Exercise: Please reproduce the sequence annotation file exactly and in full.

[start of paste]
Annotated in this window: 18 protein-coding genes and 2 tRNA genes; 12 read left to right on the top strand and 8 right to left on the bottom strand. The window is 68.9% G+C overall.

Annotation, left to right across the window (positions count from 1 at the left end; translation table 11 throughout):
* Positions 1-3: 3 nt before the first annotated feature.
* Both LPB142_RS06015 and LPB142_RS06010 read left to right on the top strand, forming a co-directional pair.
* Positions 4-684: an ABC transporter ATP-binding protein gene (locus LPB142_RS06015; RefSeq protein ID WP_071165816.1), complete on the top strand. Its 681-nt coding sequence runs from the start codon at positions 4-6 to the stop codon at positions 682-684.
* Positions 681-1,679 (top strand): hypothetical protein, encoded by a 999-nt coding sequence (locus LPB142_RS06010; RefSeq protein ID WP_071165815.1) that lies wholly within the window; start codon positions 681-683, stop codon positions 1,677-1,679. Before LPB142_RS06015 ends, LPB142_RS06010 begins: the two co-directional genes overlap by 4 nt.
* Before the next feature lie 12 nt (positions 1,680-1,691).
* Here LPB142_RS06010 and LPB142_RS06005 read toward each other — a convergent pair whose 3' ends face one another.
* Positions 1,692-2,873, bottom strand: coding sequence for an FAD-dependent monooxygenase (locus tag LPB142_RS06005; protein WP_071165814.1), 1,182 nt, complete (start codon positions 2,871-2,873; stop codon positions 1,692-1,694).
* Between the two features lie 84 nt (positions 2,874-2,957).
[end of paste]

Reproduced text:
Annotated in this window: 18 protein-coding genes and 2 tRNA genes; 12 read left to right on the top strand and 8 right to left on the bottom strand. The window is 68.9% G+C overall.

Annotation, left to right across the window (positions count from 1 at the left end; translation table 11 throughout):
* Positions 1-3: 3 nt before the first annotated feature.
* Both LPB142_RS06015 and LPB142_RS06010 read left to right on the top strand, forming a co-directional pair.
* Positions 4-684: an ABC transporter ATP-binding protein gene (locus LPB142_RS06015; RefSeq protein ID WP_071165816.1), complete on the top strand. Its 681-nt coding sequence runs from the start codon at positions 4-6 to the stop codon at positions 682-684.
* Positions 681-1,679 (top strand): hypothetical protein, encoded by a 999-nt coding sequence (locus LPB142_RS06010; RefSeq protein ID WP_071165815.1) that lies wholly within the window; start codon positions 681-683, stop codon positions 1,677-1,679. Before LPB142_RS06015 ends, LPB142_RS06010 begins: the two co-directional genes overlap by 4 nt.
* Before the next feature lie 12 nt (positions 1,680-1,691).
* Here LPB142_RS06010 and LPB142_RS06005 read toward each other — a convergent pair whose 3' ends face one another.
* Positions 1,692-2,873, bottom strand: coding sequence for an FAD-dependent monooxygenase (locus tag LPB142_RS06005; protein WP_071165814.1), 1,182 nt, complete (start codon positions 2,871-2,873; stop codon positions 1,692-1,694).
* Between the two features lie 84 nt (positions 2,874-2,957).